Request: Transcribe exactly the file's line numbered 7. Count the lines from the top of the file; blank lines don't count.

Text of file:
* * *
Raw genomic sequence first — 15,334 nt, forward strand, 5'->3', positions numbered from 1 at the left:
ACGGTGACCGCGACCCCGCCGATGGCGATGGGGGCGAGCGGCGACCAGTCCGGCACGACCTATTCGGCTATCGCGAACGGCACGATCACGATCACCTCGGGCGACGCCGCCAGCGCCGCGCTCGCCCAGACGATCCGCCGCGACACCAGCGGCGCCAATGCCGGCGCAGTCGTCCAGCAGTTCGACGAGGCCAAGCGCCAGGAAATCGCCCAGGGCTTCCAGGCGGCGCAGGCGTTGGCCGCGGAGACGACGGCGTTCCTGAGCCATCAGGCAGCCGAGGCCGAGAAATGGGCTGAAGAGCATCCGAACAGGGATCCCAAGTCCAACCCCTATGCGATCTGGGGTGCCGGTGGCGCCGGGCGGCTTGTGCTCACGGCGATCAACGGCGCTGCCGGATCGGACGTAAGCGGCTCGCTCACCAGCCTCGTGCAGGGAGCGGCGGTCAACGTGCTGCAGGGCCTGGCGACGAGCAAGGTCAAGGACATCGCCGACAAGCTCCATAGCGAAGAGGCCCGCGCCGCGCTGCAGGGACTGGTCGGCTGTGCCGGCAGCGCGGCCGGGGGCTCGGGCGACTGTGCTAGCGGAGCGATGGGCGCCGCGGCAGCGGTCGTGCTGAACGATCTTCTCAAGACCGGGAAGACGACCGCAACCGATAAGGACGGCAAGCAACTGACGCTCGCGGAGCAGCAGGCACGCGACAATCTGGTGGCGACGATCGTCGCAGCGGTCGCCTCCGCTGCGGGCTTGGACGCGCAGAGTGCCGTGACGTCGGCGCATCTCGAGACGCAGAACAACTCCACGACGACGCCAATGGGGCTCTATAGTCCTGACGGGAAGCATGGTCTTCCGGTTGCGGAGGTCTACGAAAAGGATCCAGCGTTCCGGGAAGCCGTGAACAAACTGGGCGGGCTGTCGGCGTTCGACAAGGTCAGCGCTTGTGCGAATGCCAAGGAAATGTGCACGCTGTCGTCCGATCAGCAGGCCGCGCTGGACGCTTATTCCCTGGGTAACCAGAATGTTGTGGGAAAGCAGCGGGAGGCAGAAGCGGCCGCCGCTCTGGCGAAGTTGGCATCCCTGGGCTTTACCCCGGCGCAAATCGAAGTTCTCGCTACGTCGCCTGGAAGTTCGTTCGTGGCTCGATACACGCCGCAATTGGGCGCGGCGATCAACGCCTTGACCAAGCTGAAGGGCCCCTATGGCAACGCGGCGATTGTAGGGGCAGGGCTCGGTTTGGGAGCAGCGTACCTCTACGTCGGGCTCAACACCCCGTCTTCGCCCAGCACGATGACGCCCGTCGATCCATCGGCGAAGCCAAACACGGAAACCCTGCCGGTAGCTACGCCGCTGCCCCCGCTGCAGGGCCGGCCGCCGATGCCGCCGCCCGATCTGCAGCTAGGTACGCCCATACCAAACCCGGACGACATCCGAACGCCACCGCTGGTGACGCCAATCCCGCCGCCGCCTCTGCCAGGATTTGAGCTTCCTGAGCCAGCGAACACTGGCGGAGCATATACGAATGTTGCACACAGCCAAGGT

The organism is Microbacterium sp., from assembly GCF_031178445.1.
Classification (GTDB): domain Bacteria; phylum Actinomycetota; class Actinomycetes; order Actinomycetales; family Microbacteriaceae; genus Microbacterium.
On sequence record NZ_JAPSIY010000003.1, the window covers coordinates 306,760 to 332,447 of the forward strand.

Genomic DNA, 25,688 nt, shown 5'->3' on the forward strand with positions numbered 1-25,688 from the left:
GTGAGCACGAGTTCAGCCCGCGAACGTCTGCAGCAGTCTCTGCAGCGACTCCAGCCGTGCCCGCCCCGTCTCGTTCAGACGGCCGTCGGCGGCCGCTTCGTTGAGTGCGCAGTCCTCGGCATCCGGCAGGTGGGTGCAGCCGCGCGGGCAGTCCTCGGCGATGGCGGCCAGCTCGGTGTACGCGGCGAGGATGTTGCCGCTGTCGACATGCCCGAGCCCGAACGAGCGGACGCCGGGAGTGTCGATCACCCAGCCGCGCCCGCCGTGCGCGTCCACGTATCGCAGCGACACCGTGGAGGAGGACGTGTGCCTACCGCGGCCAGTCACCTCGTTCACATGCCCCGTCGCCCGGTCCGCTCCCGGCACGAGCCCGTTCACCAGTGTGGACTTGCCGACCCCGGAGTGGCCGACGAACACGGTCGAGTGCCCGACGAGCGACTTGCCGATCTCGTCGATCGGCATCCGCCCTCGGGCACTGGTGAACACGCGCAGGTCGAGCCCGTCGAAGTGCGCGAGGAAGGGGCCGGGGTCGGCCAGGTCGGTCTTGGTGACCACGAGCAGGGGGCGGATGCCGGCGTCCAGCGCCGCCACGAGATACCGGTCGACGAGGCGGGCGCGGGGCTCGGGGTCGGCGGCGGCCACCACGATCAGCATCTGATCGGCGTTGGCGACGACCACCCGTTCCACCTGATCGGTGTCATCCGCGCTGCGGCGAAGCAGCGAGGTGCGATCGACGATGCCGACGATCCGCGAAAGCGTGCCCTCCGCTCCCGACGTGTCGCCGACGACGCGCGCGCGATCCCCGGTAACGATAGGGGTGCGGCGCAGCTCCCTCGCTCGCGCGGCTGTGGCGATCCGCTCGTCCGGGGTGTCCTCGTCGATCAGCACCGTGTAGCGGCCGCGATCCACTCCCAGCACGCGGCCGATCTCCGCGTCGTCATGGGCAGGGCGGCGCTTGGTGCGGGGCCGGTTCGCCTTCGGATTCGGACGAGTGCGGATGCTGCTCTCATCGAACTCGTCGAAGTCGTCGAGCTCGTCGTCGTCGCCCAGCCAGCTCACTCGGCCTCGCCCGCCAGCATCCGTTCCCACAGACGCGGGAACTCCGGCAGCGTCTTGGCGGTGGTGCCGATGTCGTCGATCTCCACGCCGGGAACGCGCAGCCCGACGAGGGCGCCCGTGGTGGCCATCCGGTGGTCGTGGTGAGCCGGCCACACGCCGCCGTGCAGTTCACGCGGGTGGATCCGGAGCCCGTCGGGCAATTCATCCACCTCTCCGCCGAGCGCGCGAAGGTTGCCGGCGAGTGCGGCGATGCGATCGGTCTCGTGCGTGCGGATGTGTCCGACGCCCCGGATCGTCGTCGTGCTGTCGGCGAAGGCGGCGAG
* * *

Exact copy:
GTGAGCACGAGTTCAGCCCGCGAACGTCTGCAGCAGTCTCTGCAGCGACTCCAGCCGTGCCCGCCCCGTCTCGTTCAGACGGCCGTCGGCGGCCGCTTCGTTGAGTGCGCAGTCCTCGGCATCCGGCAGGTGGGTGCAGCCGCGCGGGCAGTCCTCGGCGATGGCGGCCAGCTCGGTGTACGCGGCGAGGATGTTGCCGCTGTCGACATGCCCGAGCCCGAACGAGCGGACGCCGGGAGTGTCGATCACCCAGCCGCGCCCGCCGTGCGCGTCCACGTATCGCAGCGACACCGTGGAGGAGGACGTGTGCCTACCGCGGCCAGTCACCTCGTTCACATGCCCCGTCGCCCGGTCCGCTCCCGGCACGAGCCCGTTCACCAGTGTGGACTTGCCGACCCCGGAGTGGCCGACGAACACGGTCGAGTGCCCGACGAGCGACTTGCCGATCTCGTCGATCGGCATCCGCCCTCGGGCACTGGTGAACACGCGCAGGTCGAGCCCGTCGAAGTGCGCGAGGAAGGGGCCGGGGTCGGCCAGGTCGGTCTTGGTGACCACGAGCAGGGGGCGGATGCCGGCGTCCAGCGCCGCCACGAGATACCGGTCGACGAGGCGGGCGCGGGGCTCGGGGTCGGCGGCGGCCACCACGATCAGCATCTGATCGGCGTTGGCGACGACCACCCGTTCCACCTGATCGGTGTCATCCGCGCTGCGGCGAAGCAGCGAGGTGCGATCGACGATGCCGACGATCCGCGAAAGCGTGCCCTCCGCTCCCGACGTGTCGCCGACGACGCGCGCGCGATCCCCGGTAACGATAGGGGTGCGGCGCAGCTCCCTCGCTCGCGCGGCTGTGGCGATCCGCTCGTCCGGGGTGTCCTCGTCGATCAGCACCGTGTAGCGGCCGCGATCCACTCCCAGCACGCGGCCGATCTCCGCGTCGTCATGGGCAGGGCGGCGCTTGGTGCGGGGCCGGTTCGCCTTCGGATTCGGACGAGTGCGGATGCTGCTCTCATCGAACTCGTCGAAGTCGTCGAGCTCGTCGTCGTCGCCCAGCCAGCTCACTCGGCCTCGCCCGCCAGCATCCGTTCCCACAGACGCGGGAACTCCGGCAGCGTCTTGGCGGTGGTGCCGATGTCGTCGATCTCCACGCCGGGAACGCGCAGCCCGACGAGGGCGCCCGTGGTGGCCATCCGGTGGTCGTGGTGAGCCGGCCACACGCCGCCGTGCAGTTCACGCGGGTGGATCCGGAGCCCGTCGGGCAATTCATCCACCTCTCCGCCGAGCGCGCGAAGGTTGCCGGCGAGTGCGGCGATGCGATCGGTCTCGTGCGTGCGGATGTGTCCGACGCCCCGGATCGTCGTCGTGCTGTCGGCGAAGGCGGCGAG